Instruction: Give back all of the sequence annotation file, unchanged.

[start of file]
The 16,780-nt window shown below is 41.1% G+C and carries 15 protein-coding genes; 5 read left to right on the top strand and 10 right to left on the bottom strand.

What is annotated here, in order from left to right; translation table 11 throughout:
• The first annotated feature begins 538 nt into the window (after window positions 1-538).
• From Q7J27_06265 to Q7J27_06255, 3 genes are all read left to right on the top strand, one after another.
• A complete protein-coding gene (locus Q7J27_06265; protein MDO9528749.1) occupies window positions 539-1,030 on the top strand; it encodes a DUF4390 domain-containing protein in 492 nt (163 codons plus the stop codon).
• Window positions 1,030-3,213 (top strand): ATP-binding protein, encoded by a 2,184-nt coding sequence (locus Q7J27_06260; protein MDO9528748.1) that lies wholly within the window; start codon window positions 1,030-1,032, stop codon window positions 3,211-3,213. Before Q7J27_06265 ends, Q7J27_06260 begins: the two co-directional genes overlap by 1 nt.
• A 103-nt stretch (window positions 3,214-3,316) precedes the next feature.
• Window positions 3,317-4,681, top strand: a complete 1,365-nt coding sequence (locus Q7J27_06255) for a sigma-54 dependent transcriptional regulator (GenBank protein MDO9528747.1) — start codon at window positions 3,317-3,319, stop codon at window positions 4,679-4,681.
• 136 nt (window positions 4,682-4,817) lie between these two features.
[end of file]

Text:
The 16,780-nt window shown below is 41.1% G+C and carries 15 protein-coding genes; 5 read left to right on the top strand and 10 right to left on the bottom strand.

What is annotated here, in order from left to right; translation table 11 throughout:
• The first annotated feature begins 538 nt into the window (after window positions 1-538).
• From Q7J27_06265 to Q7J27_06255, 3 genes are all read left to right on the top strand, one after another.
• A complete protein-coding gene (locus Q7J27_06265; protein MDO9528749.1) occupies window positions 539-1,030 on the top strand; it encodes a DUF4390 domain-containing protein in 492 nt (163 codons plus the stop codon).
• Window positions 1,030-3,213 (top strand): ATP-binding protein, encoded by a 2,184-nt coding sequence (locus Q7J27_06260; protein MDO9528748.1) that lies wholly within the window; start codon window positions 1,030-1,032, stop codon window positions 3,211-3,213. Before Q7J27_06265 ends, Q7J27_06260 begins: the two co-directional genes overlap by 1 nt.
• A 103-nt stretch (window positions 3,214-3,316) precedes the next feature.
• Window positions 3,317-4,681, top strand: a complete 1,365-nt coding sequence (locus Q7J27_06255) for a sigma-54 dependent transcriptional regulator (GenBank protein MDO9528747.1) — start codon at window positions 3,317-3,319, stop codon at window positions 4,679-4,681.
• 136 nt (window positions 4,682-4,817) lie between these two features.